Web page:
And that’s the problem. For as much as Jesus is fully man, as the Nicene Creed tells us, He is also fully God. That means His ways will always be in conflict with our ways, as the prophet Isaiah tells us (Isaiah 55:8-9). Or, as Jesus says: “You are from below, I am from above; you are of this world, I am not of this world” (John 8:23).

Some of us would love Jesus as a drinking buddy. We would hit the bar together, have a few drinks, talk about deep stuff; and after we split the check, we’d stumble out and go our separate ways into the darkness and back to our respective beds. Others would love Jesus as a political ally. We want Him to march alongside us in favor of a particular political candidate, to appear on Tucker Carlson (or I suppose, if you’re a liberal Christian, Rachel Maddow), and pontificate on how the other side is destroying America. And some simply want Jesus to affirm us in every decision we make, however increasingly untethered from reality and divine revelation. 

The disciples were like this, even the ones closest to Him. Right after the exchange in which Jesus asks them about His identity, Peter, chief of the apostles, tries to rebuke Jesus for His declaration that He will go to Jerusalem and be killed. Perhaps we can relate with Peter—“Willingly walk into a trap that will result in your death? Jesus, what in the world are you thinking? This is not the way to win friends and influence people! Let’s start a political party or think tank!”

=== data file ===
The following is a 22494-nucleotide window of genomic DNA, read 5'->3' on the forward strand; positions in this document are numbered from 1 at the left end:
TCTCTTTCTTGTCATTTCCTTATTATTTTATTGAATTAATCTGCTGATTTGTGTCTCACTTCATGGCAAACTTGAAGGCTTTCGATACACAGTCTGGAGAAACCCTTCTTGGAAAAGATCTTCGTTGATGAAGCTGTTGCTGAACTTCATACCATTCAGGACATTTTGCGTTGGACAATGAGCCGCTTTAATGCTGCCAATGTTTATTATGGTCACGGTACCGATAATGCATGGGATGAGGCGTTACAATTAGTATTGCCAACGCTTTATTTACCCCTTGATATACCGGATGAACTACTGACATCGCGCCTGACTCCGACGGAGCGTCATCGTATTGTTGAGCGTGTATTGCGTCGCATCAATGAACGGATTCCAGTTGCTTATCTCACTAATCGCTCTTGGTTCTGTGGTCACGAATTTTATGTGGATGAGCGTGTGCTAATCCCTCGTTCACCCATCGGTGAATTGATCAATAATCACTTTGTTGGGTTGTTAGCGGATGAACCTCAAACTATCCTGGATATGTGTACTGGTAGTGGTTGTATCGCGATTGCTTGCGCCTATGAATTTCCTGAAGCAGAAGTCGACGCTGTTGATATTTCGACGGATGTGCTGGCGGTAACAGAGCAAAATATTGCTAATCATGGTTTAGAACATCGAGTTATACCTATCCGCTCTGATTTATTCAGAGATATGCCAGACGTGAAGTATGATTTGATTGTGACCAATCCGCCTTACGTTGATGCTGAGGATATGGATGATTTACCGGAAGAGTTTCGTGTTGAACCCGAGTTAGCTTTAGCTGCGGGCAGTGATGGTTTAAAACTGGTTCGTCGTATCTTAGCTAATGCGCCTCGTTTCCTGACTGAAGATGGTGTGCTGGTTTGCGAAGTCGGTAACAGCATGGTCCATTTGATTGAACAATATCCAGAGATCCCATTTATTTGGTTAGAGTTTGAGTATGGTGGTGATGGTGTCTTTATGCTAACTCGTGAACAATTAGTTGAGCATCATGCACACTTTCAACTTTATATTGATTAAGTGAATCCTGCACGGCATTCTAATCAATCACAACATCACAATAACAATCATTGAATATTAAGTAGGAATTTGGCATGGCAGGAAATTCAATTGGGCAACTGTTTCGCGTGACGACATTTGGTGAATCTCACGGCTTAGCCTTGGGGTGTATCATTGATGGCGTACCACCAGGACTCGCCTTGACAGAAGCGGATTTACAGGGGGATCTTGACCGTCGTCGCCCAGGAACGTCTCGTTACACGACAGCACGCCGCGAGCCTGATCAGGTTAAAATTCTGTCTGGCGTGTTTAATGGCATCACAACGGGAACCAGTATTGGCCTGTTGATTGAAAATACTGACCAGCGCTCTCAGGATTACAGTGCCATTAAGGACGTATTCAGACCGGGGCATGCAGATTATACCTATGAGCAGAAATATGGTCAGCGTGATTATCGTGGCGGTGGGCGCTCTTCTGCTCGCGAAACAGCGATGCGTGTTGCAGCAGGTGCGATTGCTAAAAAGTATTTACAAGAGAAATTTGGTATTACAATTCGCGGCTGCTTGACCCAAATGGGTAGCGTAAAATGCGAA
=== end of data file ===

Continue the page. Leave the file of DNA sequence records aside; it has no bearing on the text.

But Jesus is not interested in our pet social and political projects…at least not primarily. He is interested in saving our souls. His way is the way of personal, intimate confrontation: “You, yes you—you’re a sinner, an arrogant, stubborn fool, but you’re dearly, unconditionally loved, and you need me and my free gift of salvific grace. Or you will die.” That’s what Jesus says to us, every day, in every Gospel reading at Mass. He knows us in all of our weakness and failings, and He extends His offer of grace and love afresh, despite our betrayals and failures.

It’s a remarkable message—always fresh, always relevant, always true. It’s also hard to hear. It’s painful and jarring to be told that we’re sinners in need of a Savior, whether we are woke activists who repudiate heteronormativity and bigotry or daily Mass attendees who faithfully pray our Rosaries, obey Church teaching, and regularly frequent confession. Thus our attempts to make Jesus into something else, whether it be a social justice warrior or a based conservative who knows what time it is. Whatever our caricature of our Lord, the sin is the same: making Jesus into us, rather than us being transformed by His grace into someone who resembles Him.

The problem with A.D. 16 is the same problem as St. Peter attempting to turn Jesus away from the Passion. We don’t want Jesus as He actually is, in His transcendent, sacrificial, transformative power. We want to make Him into us. How boring. How short-sighted. How deadly. This is why A.D. 16 fails. We need religious art that doesn’t debase Jesus but instead helps us perceive Him as He truly is. As St. Peter said, “You are the Christ, the Son of the Living God.”

[Photo Credit: Olney Theater website]